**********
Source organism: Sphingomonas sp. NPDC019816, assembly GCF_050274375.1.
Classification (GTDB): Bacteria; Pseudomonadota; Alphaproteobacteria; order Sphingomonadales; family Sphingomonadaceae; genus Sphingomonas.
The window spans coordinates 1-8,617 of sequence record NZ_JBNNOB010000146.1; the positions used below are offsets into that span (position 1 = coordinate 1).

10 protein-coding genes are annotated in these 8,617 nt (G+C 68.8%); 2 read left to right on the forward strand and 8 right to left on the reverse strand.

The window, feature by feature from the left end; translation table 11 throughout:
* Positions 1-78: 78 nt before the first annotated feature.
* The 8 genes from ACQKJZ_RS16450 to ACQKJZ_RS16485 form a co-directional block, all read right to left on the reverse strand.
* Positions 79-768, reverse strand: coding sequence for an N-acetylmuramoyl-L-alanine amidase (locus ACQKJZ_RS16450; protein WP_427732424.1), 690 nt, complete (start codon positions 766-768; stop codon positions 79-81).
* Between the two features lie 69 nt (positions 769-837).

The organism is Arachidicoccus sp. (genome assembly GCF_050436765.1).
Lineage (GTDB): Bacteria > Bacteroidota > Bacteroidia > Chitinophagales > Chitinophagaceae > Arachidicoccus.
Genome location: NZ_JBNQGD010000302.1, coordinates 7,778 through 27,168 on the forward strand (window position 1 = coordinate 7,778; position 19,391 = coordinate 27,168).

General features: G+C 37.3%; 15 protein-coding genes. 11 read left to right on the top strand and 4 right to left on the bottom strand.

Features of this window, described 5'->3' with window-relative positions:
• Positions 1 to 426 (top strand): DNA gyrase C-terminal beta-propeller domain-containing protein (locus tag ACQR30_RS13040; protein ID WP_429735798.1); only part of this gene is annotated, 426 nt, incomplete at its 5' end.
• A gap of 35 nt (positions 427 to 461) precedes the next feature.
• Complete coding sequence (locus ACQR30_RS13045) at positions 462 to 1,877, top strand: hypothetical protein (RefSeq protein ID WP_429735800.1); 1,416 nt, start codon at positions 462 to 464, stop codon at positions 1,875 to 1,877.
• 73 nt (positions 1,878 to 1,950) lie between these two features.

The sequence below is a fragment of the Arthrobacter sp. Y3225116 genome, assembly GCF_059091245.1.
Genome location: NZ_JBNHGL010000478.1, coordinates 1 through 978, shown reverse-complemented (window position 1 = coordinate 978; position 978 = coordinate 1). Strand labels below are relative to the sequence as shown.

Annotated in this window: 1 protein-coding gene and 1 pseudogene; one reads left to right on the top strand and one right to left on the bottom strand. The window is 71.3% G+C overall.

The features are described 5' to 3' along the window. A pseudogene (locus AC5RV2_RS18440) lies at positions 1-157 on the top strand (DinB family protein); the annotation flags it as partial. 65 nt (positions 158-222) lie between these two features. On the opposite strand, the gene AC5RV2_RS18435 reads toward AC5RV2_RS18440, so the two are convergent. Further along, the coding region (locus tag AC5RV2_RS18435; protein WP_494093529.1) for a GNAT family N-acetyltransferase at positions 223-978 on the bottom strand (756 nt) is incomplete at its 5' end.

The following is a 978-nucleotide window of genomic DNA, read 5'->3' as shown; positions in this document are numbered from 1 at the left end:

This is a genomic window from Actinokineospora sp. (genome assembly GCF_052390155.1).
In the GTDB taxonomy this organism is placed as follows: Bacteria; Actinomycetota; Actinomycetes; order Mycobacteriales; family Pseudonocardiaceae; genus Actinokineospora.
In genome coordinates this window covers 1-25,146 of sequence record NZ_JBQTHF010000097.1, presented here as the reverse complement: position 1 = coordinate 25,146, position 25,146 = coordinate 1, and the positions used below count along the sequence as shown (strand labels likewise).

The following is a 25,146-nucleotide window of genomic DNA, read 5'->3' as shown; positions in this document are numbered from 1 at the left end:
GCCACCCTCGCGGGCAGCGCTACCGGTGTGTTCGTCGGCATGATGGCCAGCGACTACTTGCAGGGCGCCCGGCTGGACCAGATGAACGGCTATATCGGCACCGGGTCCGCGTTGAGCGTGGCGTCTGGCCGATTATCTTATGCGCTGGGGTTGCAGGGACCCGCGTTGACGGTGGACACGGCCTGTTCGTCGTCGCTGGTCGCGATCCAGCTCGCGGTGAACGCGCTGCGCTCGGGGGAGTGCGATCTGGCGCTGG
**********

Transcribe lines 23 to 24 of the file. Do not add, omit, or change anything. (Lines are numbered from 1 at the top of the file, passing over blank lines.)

The following is a 978-nucleotide window of genomic DNA, read 5'->3' as shown; positions in this document are numbered from 1 at the left end:

This is a genomic window from Actinokineospora sp. (genome assembly GCF_052390155.1).